The personal health budget pilot programme was launched in 2009 in 64 pilot sites around the country, 20 of which have been studied in-depth by a research team led by Julien Forder of Kent University and the London School of Economics. The evaluation focused on people with chronic obstructive pulmonary disease (COPD), diabetes, long-term neurological conditions, mental health, stroke and those in receipt of NHS Continuing Healthcare (people with complex care needs and severely disabling conditions). For the most part annual budgets were fairly small – about half the total sample of 1,171 had less than £1,000 to spend, but 78 people were allocated budgets of more than £50,000 and 7 people in the 20 sites spent more than £150,000. Many participants spent their budgets on non-traditional, non-NHS services that spanned both health and social care needs.
The researchers found that use of personal health budgets was associated with significant improvements in quality of life and psychological wellbeing. Those with the most disabling conditions benefited most, perhaps because they were allocated the largest budgets, but analysis of direct and indirect costs suggested that the scheme as a whole was cost-effective, in other words the quality-of-life benefits were achieved at no greater overall cost to the NHS.
Buoyed by this good news, Minister of State for Care and Support Norman Lamb has confirmed the previously announced national roll-out of personal health budgets. By April 2014 the intention is that up to 56,000 people in receipt of NHS Continuing Healthcare will be offered personal health budgets and clinical commissioning groups are being encouraged to extend this offer to other people with long-term conditions.
The study contains important lessons for those responsible for implementing the scheme at a local level. There was considerable variation between the pilot sites in how personal budgets were administered. Best results were seen in those sites that provided clear information to patients on the amount they could spend, offered greater flexibility in what they could spend it on, and gave more choice in how the budget was managed. Those sites offering less information, flexibility and control did not achieve significant improvements.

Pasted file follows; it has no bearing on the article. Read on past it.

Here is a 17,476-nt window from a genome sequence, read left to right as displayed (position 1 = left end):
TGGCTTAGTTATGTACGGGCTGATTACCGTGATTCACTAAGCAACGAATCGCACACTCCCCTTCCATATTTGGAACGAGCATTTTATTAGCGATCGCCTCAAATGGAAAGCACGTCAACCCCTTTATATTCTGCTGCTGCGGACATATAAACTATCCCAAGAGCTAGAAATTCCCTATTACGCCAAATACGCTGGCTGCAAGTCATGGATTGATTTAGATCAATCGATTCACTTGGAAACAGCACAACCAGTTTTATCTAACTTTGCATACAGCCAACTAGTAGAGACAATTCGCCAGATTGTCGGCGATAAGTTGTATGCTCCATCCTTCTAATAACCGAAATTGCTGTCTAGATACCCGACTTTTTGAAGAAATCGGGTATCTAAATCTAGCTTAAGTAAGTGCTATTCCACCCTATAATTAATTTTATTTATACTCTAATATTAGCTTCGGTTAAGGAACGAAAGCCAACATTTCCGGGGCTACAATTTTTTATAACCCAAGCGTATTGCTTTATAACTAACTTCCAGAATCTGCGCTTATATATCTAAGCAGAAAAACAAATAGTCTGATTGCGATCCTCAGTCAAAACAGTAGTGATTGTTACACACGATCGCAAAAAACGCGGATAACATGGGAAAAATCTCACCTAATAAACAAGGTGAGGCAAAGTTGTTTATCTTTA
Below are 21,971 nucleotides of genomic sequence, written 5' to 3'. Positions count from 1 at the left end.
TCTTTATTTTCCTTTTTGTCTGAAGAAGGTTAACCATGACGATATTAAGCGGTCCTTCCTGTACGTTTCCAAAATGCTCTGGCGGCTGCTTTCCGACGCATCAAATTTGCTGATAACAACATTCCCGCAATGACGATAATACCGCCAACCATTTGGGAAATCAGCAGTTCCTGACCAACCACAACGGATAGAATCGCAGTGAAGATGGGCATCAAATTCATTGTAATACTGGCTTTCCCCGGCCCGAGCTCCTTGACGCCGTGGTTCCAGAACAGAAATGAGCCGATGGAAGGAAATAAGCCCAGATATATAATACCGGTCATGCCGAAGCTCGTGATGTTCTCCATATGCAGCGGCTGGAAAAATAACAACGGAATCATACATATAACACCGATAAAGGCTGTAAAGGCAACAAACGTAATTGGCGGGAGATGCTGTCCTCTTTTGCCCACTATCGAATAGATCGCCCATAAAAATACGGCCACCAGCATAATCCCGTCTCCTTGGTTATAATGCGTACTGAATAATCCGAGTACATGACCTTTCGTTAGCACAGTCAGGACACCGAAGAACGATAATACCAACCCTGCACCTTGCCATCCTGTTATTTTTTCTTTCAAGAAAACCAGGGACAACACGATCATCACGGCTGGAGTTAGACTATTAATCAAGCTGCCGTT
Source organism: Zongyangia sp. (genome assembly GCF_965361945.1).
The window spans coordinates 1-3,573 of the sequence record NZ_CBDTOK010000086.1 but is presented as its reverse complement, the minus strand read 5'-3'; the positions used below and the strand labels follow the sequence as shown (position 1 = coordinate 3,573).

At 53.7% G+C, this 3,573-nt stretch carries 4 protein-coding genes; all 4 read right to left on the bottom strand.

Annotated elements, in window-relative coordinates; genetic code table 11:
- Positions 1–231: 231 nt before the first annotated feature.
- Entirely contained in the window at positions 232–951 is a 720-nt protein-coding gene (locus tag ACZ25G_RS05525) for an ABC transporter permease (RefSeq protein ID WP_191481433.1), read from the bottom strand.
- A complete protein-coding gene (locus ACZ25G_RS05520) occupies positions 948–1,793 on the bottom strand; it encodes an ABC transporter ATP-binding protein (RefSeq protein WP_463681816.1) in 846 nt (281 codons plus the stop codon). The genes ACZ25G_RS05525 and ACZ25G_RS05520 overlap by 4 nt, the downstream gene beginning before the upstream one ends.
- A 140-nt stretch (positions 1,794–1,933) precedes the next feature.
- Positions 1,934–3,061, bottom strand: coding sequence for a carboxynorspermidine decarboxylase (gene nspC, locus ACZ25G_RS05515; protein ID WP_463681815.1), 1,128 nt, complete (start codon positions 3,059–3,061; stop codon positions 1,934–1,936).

The outcome measure that showed the greatest benefit from personal health budgets was the Adult Social Care Outcomes Toolkit (ASCOT), which explicitly measures the amount of control people have over their daily life, as well as factors such as cleanliness and comfort, nutrition, personal safety, social participation, meaningful activities, and dignity. Personal budgets were not associated with better health outcomes when assessed by EQ-5D, the Department of Health’s favourite PROM (patient reported outcome measure), which asks about mobility, self-care, usual activities, pain or discomfort, anxiety and depression.
The causes and consequences of this discrepancy require some thought. It may be the case that the EQ-5D’s emphasis on physical functioning (problems walking about, problems washing or dressing, problems performing usual activities) makes it less sensitive to the effects of interventions designed to improve wellbeing for people with long-term conditions. If so, those responsible for the NHS Outcomes Framework should look again at the measures they will use to assess outcomes. EQ-5D, which is included in the national general practice patient survey, has been selected for measuring achievement of the Domain 2 target for long-term conditions. Perhaps ASCOT, with its focus on autonomy and dignity would be a better choice.
We should welcome any policy initiative that improves the lives of people with severely disabling conditions, especially if this is achieved without detriment to other NHS priorities. But is personal budget holding the only way to achieve greater freedom, responsiveness and control for patients? Certainly not. The commitment in the NHS Constitution to empower all patients to make decisions about their treatment and care will not be achieved by budgets alone. This study offers further evidence of the benefits that could be gained if the NHS was to get really serious about shifting more control to patients.
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